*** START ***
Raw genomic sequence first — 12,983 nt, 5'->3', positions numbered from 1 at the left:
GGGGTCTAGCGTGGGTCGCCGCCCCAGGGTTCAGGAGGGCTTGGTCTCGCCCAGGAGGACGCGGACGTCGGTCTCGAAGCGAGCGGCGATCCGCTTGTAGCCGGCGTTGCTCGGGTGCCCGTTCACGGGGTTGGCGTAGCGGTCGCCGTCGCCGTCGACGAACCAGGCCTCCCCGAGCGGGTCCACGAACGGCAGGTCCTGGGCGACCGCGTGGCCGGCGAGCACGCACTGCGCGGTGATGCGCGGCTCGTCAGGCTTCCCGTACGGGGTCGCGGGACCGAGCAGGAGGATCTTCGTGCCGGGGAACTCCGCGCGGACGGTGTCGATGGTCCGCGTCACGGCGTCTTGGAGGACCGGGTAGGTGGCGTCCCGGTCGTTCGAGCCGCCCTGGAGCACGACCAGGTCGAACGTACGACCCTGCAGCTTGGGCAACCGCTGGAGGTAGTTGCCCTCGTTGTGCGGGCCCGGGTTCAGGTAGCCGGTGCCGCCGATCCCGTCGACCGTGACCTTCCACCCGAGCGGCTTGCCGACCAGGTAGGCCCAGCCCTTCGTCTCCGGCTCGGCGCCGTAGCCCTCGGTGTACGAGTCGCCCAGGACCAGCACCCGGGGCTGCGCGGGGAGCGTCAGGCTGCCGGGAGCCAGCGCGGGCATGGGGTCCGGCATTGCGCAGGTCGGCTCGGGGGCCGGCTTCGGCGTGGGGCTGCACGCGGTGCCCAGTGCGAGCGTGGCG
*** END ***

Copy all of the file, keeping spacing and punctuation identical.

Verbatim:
Raw genomic sequence first — 12,983 nt, 5'->3', positions numbered from 1 at the left:
GGGGTCTAGCGTGGGTCGCCGCCCCAGGGTTCAGGAGGGCTTGGTCTCGCCCAGGAGGACGCGGACGTCGGTCTCGAAGCGAGCGGCGATCCGCTTGTAGCCGGCGTTGCTCGGGTGCCCGTTCACGGGGTTGGCGTAGCGGTCGCCGTCGCCGTCGACGAACCAGGCCTCCCCGAGCGGGTCCACGAACGGCAGGTCCTGGGCGACCGCGTGGCCGGCGAGCACGCACTGCGCGGTGATGCGCGGCTCGTCAGGCTTCCCGTACGGGGTCGCGGGACCGAGCAGGAGGATCTTCGTGCCGGGGAACTCCGCGCGGACGGTGTCGATGGTCCGCGTCACGGCGTCTTGGAGGACCGGGTAGGTGGCGTCCCGGTCGTTCGAGCCGCCCTGGAGCACGACCAGGTCGAACGTACGACCCTGCAGCTTGGGCAACCGCTGGAGGTAGTTGCCCTCGTTGTGCGGGCCCGGGTTCAGGTAGCCGGTGCCGCCGATCCCGTCGACCGTGACCTTCCACCCGAGCGGCTTGCCGACCAGGTAGGCCCAGCCCTTCGTCTCCGGCTCGGCGCCGTAGCCCTCGGTGTACGAGTCGCCCAGGACCAGCACCCGGGGCTGCGCGGGGAGCGTCAGGCTGCCGGGAGCCAGCGCGGGCATGGGGTCCGGCATTGCGCAGGTCGGCTCGGGGGCCGGCTTCGGCGTGGGGCTGCACGCGGTGCCCAGTGCGAGCGTGGCG